'Ms. Marvel' To Be Directed By 'Bad Boys For Life' Filmmakers, Among Others

Marvel Studios has hired several directors to helm Ms. Marvel, the studio's upcoming Disney+ series about a Pakistani-American teenager who has the ability to alter her shape and size. Among the directors are Adil El Arbi and Bilall Fallah, the two filmmakers behind this year's action sequel Bad Boys For LifeSharmeen Obaid-Chinoy, a two-time Oscar winner; and Meera Menon, whose has previously worked under the Marvel umbrella by writing episodes of Netflix's The Punisher.

The Hollywood Reporter's Heat Vision blog reports that Disney+ has found its Ms. Marvel directors. (Well, at least some of them.) Belgian filmmakers Adil El Arbi and Bilall Fallah, who directed one of this year's biggest theatrical hits in Bad Boys For Life and previously directed multiple episodes of the FX drama Snowfall, are part of the upcoming show's directing squad. Sharmeen Obaid-Chinoy, who has won two Oscars for documentary short films, was the first Pakistan-born filmmaker to ever win an Academy Award, and Indian-American filmmaker Meera Menon has directed a couple of features but is probably best known for her TV work, which includes directing episodes of The Punisher, Halt and Catch Fire, Fear the Walking Dead, GLOW, Titans, The Terror, Dirty John, Outlander, and more.

These folks may not be household names yet, but I appreciate that Marvel head honcho Kevin Feige and his team at Marvel and Disney+ are trying to give this show a sense of authenticity and representation behind the camera. Bisha K. Ali, who is was a staff writer on Hulu's recent reboot of Four Weddings and a Funeral, is serving as the showrunner, and I'm happy to hear that this show won't be run through a filter of a bunch of white guys when there are people out there who can bring a much more personal touch to this story; as we've seen countless times, it's often the little, authentic details that ring true the most for audiences, and not everyone has the lived experience to be able to offer the most meaningful version of those types of moments.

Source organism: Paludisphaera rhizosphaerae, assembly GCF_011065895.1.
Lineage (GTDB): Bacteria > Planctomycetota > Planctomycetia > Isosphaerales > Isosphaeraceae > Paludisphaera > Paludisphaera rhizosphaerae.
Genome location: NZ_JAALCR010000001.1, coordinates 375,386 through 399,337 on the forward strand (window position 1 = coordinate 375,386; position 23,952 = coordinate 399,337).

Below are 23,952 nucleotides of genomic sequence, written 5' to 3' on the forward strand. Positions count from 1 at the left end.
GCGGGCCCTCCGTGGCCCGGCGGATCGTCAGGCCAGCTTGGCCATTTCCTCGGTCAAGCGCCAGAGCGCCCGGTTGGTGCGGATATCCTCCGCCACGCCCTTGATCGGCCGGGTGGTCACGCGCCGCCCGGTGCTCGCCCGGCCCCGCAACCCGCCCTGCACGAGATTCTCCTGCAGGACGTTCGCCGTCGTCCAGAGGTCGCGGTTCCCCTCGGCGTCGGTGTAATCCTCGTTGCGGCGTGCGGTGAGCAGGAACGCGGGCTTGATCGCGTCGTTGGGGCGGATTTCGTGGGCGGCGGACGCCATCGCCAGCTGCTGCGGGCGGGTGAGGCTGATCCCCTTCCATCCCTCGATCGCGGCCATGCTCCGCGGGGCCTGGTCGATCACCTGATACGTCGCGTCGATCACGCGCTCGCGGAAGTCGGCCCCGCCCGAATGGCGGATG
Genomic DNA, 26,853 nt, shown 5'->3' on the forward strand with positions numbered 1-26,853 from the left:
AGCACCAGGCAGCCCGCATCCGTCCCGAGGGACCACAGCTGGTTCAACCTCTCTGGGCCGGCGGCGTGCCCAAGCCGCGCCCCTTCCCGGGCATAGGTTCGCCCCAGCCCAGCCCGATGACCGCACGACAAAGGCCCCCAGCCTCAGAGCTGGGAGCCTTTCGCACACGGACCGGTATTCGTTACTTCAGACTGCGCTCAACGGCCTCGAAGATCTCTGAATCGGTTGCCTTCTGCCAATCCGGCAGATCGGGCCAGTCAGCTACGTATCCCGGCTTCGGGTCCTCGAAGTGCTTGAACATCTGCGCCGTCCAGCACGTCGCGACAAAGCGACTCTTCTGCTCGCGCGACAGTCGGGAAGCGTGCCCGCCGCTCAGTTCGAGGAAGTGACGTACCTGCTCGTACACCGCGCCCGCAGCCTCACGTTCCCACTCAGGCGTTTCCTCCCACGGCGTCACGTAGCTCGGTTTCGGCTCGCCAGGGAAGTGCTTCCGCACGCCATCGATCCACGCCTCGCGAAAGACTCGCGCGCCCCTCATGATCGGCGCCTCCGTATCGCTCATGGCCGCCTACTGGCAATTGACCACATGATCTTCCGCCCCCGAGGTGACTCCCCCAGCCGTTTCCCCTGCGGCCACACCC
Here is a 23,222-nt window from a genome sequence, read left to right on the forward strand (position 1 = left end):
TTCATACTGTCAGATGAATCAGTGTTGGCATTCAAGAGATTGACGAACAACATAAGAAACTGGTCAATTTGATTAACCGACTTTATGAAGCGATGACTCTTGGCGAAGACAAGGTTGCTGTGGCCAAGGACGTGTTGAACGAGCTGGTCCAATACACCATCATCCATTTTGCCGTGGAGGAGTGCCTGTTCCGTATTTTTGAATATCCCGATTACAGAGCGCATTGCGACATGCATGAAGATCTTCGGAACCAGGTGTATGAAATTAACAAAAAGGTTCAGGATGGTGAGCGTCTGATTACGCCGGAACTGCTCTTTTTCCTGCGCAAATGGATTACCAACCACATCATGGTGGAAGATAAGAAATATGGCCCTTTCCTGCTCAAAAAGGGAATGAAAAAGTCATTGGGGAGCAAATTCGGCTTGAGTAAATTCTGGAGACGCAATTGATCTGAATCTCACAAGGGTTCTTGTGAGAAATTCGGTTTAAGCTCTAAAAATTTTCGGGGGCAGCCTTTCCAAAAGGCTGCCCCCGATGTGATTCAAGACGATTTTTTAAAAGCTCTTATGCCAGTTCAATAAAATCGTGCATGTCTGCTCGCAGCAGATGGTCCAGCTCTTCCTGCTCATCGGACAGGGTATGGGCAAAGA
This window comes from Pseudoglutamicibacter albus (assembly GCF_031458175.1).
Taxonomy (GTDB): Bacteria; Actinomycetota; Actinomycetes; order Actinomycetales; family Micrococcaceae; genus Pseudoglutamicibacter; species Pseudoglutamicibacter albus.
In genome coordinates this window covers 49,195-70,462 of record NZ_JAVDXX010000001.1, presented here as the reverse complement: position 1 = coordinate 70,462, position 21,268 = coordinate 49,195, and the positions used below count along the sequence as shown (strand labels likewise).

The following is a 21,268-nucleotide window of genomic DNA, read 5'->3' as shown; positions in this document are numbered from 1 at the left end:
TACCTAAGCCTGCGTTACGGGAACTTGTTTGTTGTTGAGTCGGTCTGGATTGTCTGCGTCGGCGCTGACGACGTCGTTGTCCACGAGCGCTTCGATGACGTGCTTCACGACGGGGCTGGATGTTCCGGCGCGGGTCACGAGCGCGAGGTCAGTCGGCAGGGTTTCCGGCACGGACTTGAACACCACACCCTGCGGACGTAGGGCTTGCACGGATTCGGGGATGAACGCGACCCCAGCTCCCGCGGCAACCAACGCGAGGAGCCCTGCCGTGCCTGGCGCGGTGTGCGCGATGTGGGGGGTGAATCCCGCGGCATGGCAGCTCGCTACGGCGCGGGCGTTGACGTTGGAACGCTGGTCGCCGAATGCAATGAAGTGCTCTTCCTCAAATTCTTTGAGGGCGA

(And please, if you're about to jump into the comments to complain about how you don't necessarily need to have the same lifestyle, religion, or ethnicity as the characters you write, don't bother. This isn't about closing the doors on white directors, it's about opening the doors and allowing everyone else to tell stories as well.)

Ms. Marvel tells the story of Kamala Khan, a Pakistani-American teen and Marvel's first Muslim superhero to get her own comic title. The show was announced at last year's D23 convention, and Marvel is still looking for an actress to take on the lead role. There are rumors swirling that we'll see her pop up somewhere else before she gets her own series, but we'll keep you posted when we learn more.